“Thank you for being the opposite of Trump,” a man who’d come to hear presidential candidate Ben Carson speak in Greenville, South Carolina, on Friday told him afterwards. “I love his humor,” said the man, Rick Posey, as he walked away.
The keen sense of the absurd that Posey sees in Carson would no doubt come in handy in a 16-way presidential primary race led by a reality television star. But what the low-key doctor’s supporters say they’re drawn to most is his ability to project calm, and the other guy at the front of the pack at the moment does come across like one Zen Ben.
Carson, a retired Johns Hopkins neurosurgeon and favorite on the Christian speaking circuit, turned 64 on Friday, and spent his special day with those who see his apparent lack of “fire in the belly” as a refreshing absence of smoke blown in their direction.
“He’s apart from everybody else”—above the fray and “not quick to judge,” said Kimberly Elliott, who’s in the nursing home business, after getting her picture taken with him.
“So even and level and rational,” marvels her friend and colleague Kathryn Davis.
“I like that he doesn’t have to shout and show off; he has a presidential demeanor,’’ offered Gail Everett, who has a PhD in special education and runs a literacy non-profit in Greenville. “I’d be too shy to shake his hand,’’ she added, while watching others grip and grin. And she appreciates that he’s not the pushiest guy in the field, either.
So, introverts for the brain surgeon?
A surprising number of quiet types do go into politics, maybe to force themselves to talk to people. But unlike the cool-ish current POTUS, Carson doesn’t rev it up even on the campaign trail, instead saunters around the stage, speaking softly about health care savings accounts and his plan to shrink government by putting a four-year moratorium on federal hiring.
Reviewers said he practically disappeared on the debate stage Wednesday, not even fighting to get into the conversation. But Carson has no regrets.
“Well, you know, I am who I am,’’ he told reporters in Greenville on Friday. “I’m not a fire-breathing dragon, and over the course of time, people will come to actually listen to what I’m talking about—and it doesn’t have to be said in a loud and brash way.”
What he’s thinking when he’s standing up there debating the loud and the brash? He smiled.
“I’m thinking it’s sad,’’ he said, “that we’ve deteriorated to a situation where we all have to feel like circus performers. And you know, we have really serious problems to deal with.”
Still, the seriously conservative Carson doesn’t feel like giving up: “I actually have faith that over the course of time, the American people will recognize that, and not just, you know, desire to be entertained or look for the loudest and shiniest object, but actually start listening to the depth of what’s said, and recognize that unless we begin to be serious, we’re not going to solve our problems.”
Meanwhile, he’s willing to give this season’s shiny object the benefit of the doubt. Asked about Trump’s failure to correct a supporter who said Muslims should be thrown out of the country, he answered this way: “Sometimes you just go into answering mode without thinking.”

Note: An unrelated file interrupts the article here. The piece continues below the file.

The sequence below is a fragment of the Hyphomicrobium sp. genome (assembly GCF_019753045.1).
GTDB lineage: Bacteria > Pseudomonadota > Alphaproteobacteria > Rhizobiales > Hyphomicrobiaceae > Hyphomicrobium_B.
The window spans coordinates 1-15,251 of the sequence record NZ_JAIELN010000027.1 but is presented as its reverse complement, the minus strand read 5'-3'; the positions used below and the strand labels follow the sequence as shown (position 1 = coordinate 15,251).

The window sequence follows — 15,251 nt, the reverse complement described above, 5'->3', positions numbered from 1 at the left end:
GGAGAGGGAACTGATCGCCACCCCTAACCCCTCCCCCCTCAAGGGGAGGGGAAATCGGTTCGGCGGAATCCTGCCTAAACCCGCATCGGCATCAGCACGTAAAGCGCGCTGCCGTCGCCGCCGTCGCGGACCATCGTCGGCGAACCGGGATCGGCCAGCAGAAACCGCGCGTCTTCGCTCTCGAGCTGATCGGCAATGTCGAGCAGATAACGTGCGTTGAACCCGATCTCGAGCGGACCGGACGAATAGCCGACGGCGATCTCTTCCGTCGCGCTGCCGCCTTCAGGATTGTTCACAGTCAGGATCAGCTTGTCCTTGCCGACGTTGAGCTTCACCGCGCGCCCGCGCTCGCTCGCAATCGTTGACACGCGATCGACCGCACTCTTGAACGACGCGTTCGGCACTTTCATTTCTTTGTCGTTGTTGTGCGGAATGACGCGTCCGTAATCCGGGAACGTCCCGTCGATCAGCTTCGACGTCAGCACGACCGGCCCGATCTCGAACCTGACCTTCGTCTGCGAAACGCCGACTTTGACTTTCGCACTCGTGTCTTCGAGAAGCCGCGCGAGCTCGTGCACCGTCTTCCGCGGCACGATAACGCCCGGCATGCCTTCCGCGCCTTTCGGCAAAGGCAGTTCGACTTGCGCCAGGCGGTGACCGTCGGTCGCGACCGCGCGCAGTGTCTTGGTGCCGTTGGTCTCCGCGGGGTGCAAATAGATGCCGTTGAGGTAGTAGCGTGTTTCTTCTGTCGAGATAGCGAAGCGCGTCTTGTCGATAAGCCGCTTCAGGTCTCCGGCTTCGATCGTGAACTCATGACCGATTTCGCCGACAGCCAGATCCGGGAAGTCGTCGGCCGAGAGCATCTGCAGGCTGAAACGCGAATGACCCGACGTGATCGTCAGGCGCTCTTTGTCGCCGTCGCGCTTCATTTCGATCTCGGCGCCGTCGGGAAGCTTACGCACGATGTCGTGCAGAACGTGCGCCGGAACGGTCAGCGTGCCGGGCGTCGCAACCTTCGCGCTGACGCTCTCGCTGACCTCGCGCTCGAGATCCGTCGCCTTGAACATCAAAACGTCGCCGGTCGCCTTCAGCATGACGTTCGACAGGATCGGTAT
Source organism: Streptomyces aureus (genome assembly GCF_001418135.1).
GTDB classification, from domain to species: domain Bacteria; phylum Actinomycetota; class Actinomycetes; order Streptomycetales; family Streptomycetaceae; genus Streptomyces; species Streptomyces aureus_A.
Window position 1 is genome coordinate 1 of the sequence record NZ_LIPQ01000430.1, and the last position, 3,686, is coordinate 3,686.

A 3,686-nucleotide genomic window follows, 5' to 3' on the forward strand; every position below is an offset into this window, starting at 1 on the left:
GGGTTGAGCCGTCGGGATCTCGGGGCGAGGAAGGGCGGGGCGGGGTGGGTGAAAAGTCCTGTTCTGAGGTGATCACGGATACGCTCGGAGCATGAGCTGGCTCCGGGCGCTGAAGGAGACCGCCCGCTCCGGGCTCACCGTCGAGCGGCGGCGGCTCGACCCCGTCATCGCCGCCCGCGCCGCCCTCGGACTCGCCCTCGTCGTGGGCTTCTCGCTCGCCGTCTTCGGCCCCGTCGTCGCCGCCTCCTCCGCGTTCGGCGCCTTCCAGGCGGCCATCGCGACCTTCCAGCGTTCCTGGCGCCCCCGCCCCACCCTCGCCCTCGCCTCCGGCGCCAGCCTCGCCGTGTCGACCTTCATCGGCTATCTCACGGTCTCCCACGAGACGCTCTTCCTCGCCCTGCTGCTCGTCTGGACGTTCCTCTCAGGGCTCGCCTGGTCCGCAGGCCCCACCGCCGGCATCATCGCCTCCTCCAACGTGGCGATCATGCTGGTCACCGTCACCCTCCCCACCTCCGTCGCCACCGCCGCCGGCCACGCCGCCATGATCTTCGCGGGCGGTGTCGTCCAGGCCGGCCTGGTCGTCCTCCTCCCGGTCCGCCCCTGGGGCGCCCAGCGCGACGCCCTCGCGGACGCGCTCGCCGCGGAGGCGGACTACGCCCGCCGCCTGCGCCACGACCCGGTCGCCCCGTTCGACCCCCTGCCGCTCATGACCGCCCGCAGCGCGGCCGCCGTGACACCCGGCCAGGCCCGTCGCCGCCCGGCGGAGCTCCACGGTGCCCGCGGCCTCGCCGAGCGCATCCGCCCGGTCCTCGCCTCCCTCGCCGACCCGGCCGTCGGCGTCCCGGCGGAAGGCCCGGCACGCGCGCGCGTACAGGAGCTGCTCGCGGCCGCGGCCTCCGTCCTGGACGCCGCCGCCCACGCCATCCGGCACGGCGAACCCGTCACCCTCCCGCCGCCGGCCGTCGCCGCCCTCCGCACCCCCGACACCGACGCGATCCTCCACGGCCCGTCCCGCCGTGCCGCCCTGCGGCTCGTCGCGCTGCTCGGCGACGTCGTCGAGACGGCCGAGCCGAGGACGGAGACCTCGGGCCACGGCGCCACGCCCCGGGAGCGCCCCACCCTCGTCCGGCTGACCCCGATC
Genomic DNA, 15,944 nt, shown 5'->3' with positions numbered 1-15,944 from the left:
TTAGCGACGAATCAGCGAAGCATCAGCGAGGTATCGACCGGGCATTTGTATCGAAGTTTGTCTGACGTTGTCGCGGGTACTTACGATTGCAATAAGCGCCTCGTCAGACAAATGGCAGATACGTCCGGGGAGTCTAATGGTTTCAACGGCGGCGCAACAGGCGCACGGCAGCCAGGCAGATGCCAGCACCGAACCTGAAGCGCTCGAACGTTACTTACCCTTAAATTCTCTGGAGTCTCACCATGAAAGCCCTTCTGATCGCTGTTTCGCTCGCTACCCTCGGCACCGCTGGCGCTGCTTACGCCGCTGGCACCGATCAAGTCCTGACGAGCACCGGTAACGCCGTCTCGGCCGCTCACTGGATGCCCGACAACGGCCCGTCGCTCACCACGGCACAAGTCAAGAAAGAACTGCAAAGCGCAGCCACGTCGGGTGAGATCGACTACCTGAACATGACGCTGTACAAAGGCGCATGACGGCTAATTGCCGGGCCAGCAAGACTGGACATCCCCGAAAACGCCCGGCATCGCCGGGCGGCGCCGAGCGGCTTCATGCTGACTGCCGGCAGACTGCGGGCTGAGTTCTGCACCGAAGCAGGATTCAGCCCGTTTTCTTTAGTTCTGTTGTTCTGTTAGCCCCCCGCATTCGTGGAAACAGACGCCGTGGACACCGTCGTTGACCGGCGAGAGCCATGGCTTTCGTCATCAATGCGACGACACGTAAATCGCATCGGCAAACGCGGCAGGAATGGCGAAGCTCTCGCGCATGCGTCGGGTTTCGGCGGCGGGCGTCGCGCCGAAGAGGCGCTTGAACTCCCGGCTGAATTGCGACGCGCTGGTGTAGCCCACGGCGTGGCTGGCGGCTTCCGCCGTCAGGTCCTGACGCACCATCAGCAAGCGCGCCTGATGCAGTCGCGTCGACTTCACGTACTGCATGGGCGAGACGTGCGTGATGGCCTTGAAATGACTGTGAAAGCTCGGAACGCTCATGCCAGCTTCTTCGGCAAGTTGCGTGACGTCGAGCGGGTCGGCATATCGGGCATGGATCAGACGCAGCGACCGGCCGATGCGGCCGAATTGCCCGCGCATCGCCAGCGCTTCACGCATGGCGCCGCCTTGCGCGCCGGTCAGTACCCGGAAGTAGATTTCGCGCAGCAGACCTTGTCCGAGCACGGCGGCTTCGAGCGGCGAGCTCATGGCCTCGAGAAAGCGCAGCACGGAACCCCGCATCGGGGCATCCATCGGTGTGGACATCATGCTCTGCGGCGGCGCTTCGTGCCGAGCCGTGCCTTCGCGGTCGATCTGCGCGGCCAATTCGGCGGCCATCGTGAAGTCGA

Should Trump have told the supporter who thinks President Obama is a Muslim that he isn’t? “I suspect that if he gets that question again, that’s exactly what he’ll do.” Would he have set the guy straight? “I think I would have.” And what about Trump’s previous statements that Obama wasn’t born in this country? “I haven’t heard him say that lately; I hope he doesn’t still think that.”
A confusing moment in the debate concerned vaccines, with Trump and both doctors, Carson and Rand Paul, muddying the reality that what’s dangerous is not getting vaccinated. So I asked Carson what vaccines he’d been referring to in the debate, and in Friday’s talk as well, when he said that though some inoculations are vitally important, and none have been linked to autism, not all vaccines are absolutely necessary. Which shots, exactly, does he think might be left to a parent’s discretion?
“Flu vaccines obviously aren’t always necessary,’’ he said, “and I think hepatitis vaccines, except for people who are health care workers, are sometimes overly prescribed. If I sit down and look at the list of the 30 possibilities, I could probably check off quite a few of them. And I’m not even saying we shouldn’t utilize them. What I’m saying is let’s sit down and have an open, logical discussion about them rather than just saying, ‘my way or the highway.’ I think we’d tend to get a lot more cooperation when people have an understanding of why things are being done as opposed to just imposing.”
During his Friday talk, in a hotel ballroom, he’d referred to the idea that he doesn’t care about health care for the poor as absolute propaganda. Where does that idea come from? “There are those who want to portray the narrative that, you know, I don’t like black people, that I don’t like myself because I’m black…when in fact, if people listen to what I’ve said and what I’ve written, the things I’m advocating are the very things that will get black people out of dependency and to a place they’ll have much more power and influence.’’
For instance, he would use “the very same money” that’s now spent on Medicaid to fund private health care savings accounts, while also “empowering poor people in other ways,’’ like lowering the national debt so interest rates would rise, and allow those who can’t afford to gamble in the stock market to earn a better return on their savings accounts.
Of the candidate forum happening only a few hours later, what could voters expect to hear from him? “Well, I haven’t really decided exactly what I’m going to say,’’ he answered. “But it will focus on some of the many problems that we face, and”—here comes his favorite word again—“some logical solutions for those.”